Omage: Hillary Clinton and Egypt's Nabil el-Arabi in Cairo.
Khalil Hamra  /  AP
US Secretary of State Hillary Clinton, left, meets with Egyptian Foreign Minister Nabil el-Arabi, right, Tuesday in Cairo, Egypt. news services
updated 3/15/2011 5:07:26 PM ET 2011-03-15T21:07:26

Latest developments in the unrest sweeping the Arab world from North Africa to the Persian Gulf:

Libya: 'Humanitarian mission' ahead
Libya's army told residents in Benghazi on Tuesday that it will come on what it called a "humanitarian mission" to save them from rebels controlling the eastern city in defiance of Muammar Gadhafi's 41-year rule.

In an announcement carried by state-run television, the army also urged Benghazi residents to not allow their children to join the rebels it described as "terrorists."

Gadhafi's forces seized the strategic town of Ajdabiyah on Tuesday, opening the way to the rebel stronghold of Benghazi.

Egypt: Clinton urges democracy
U.S. Secretary of State Hillary Rodham Clinton implored Egyptians on Tuesday to complete their fragile and unfinished democratic transition while fighting continued in next-door Libya and Bahrain called in foreign security forces to put down anti-government protests there.

Fearing that gains made since last month's ouster of authoritarian President Hosni Mubarak may be lost to impatience or a hijacking of the political system by extremists, Clinton urged Egyptians to seize the opportunity to make their country a model for an inclusive Arab democracy.

"To the people of Egypt, let me say: this moment of history belongs to you," Clinton said following talks with Egypt's new foreign minister, Nabil al-Araby. "This is your achievement and you broke barriers and overcame obstacles to pursue the dream of democracy."

She called on Egypt to use its millennia-old traditions of civilization and innovation to ensure the success of their peaceful revolution.

"Today, because of the Egyptian people, Egypt is rising. Egypt, mother of the world, is now giving birth to democracy," Clinton said. "We congratulate you on embarking on what will be a very important next chapter in the storied history of Egypt."

Bahrain: 3 dead in clampdown
Clashes sweep the country a day after a Saudi-led military force arrives to defend its Sunni monarchy from a Shiite-led protest movement demanding political freedoms and equal rights. Hundreds of demonstrators are injured by shotgun blasts and clubs, a doctor says, and the king declares a three-month state of emergency.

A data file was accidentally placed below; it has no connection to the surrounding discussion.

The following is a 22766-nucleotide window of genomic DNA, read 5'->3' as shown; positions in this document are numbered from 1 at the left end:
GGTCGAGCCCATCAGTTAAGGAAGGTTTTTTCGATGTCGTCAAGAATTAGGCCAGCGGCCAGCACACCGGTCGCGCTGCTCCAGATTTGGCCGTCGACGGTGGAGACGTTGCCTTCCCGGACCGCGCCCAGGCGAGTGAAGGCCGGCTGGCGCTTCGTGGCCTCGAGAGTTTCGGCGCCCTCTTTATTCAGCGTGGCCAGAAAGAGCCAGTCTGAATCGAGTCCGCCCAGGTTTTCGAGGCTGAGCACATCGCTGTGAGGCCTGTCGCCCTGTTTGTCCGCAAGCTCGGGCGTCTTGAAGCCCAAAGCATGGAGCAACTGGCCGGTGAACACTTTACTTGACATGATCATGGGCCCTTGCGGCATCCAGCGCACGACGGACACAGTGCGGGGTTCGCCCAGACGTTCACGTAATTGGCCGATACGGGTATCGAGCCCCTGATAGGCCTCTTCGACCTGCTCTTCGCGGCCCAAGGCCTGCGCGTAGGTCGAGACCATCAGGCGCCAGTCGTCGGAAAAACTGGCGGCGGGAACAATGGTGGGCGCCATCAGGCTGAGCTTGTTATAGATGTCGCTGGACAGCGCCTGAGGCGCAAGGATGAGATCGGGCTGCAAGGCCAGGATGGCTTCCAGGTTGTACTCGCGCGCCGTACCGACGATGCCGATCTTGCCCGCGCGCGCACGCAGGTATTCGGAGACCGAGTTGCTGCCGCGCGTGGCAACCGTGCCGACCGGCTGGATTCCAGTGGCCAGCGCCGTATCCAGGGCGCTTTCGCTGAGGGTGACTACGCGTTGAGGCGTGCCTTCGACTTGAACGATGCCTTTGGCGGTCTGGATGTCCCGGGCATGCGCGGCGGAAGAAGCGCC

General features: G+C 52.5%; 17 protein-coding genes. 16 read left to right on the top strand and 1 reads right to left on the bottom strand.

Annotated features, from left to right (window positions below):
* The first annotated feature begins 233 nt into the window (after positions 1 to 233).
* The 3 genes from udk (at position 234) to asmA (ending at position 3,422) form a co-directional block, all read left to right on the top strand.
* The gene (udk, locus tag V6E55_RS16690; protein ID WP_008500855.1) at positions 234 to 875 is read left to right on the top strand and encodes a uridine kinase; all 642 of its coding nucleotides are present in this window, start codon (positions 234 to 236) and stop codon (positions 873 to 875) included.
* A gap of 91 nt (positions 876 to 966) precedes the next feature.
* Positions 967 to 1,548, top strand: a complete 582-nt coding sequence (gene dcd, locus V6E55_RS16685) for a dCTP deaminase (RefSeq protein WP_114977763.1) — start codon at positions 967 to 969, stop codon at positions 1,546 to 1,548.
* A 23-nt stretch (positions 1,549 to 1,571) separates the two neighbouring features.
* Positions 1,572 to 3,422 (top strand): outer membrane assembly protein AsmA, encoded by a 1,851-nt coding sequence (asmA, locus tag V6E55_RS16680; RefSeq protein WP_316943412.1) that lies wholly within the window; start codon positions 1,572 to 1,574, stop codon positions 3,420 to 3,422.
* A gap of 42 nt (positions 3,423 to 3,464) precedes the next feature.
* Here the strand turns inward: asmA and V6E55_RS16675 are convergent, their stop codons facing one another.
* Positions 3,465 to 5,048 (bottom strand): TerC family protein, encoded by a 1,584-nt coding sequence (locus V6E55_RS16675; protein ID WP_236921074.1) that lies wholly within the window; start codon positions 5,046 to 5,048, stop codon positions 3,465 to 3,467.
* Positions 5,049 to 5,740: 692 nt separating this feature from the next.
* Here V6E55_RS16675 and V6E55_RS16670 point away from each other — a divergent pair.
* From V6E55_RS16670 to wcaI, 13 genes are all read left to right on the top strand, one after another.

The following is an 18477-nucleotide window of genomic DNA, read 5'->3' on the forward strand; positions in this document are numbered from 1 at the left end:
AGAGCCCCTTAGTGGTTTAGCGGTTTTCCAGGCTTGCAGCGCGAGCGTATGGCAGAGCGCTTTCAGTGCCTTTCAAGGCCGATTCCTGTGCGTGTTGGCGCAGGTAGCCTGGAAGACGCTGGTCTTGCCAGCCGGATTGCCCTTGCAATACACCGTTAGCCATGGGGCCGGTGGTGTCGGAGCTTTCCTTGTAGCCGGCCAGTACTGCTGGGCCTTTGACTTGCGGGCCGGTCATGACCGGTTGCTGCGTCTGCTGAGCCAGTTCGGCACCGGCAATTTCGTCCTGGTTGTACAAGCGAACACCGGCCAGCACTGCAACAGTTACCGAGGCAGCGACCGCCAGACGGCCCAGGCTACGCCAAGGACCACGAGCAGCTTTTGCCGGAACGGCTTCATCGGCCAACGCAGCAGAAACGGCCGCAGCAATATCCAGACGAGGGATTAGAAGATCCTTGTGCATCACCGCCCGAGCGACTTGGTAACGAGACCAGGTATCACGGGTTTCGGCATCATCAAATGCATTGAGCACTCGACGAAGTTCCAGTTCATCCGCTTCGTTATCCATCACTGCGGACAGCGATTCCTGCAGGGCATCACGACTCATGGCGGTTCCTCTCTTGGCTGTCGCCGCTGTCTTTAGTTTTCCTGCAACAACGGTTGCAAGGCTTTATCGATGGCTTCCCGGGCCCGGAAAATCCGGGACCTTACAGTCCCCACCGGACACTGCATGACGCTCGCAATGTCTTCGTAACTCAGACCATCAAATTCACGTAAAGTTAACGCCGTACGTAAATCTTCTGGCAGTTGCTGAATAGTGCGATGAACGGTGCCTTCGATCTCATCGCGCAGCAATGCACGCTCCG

One demonstrator is shot in the head and killed, and a Saudi official says one of his country's soldiers is shot dead by a protester.

Syria: Protesters call for freedom
About 40 people joined a Syrian protest on Tuesday, briefly chanting political slogans, witnesses said, in the first challenge to the ruling Baath Party since civil unrest swept countries across the Arab world.

Witnesses said protesters marched through Hameediyeh market in Old Damascus before dispersing into side streets, making it difficult to be caught by Syrian secret police, who have beefed up their presence in the wake of the political tumult that overthrew the Tunisian and Egyptian presidents.

Syrian President Bashar al-Assad, who succeeded his father 11 years ago, has said there was no chance the political upheaval shaking the Arab Middle East would spread to Syria. The president also heads the Baath party, in power since 1963, bans opposition and imposes emergency law still in force.

A short YouTube video showed a few dozen people marching after noon prayer near the Umayyad Mosque, one of the holiest places in Islam, clapping and chanting "God, Syria, freedom — that's enough."

The chant is a play on words of one of the government's main slogans "God, Syria, Bashar -- that's enough," in reference to the president.

Yemen: Tribal leader killed
A Yemeni tribal leader was killed in clashes that broke out Tuesday between protesters demanding the resignation of President Ali Abdullah Saleh and his supporters, a local official said.

Naji Nasm, who backed the Islamist opposition Islah (Reform) party, was shot dead during a demonstration in the northern al-Jawf province, the official told Reuters.

The impoverished Arabian Peninsula state has been rocked by weeks of demonstrations that have undermined Saleh's 32-year grip on power, with both pro- and anti-government factions appearing to resort increasingly to violence in the struggle.

At least eight demonstrators and three soldiers have died since Saturday, raising the death toll from unrest to almost 40.

Oman: Corruption investigation urged
Demonstrators pressed their political and labor demands on Tuesday across the Gulf state of Oman, where a string of concessions by veteran ruler Sultan Qaboos bin Said have failed to halt a wave of unrest.

The protesters, calling for political reform, pay rises and more jobs, added a new demand -- that the new police chief investigate sacked ministers for alleged corruption. Qaboos has fired 12 ministers since the protests against his rule began.

"The new inspector general must immediately do his job and investigate the sacked ministers for corruption when they were in power," said demonstrator Khalfan Al Abri outside the Shura Council, which forms the elected wing of the Oman Council.

Qaboos, in power for 40 years, decided earlier this week to cede some legislative powers to the partly elected Oman Council, an advisory body. At present, only the sultan and his cabinet can pass laws.

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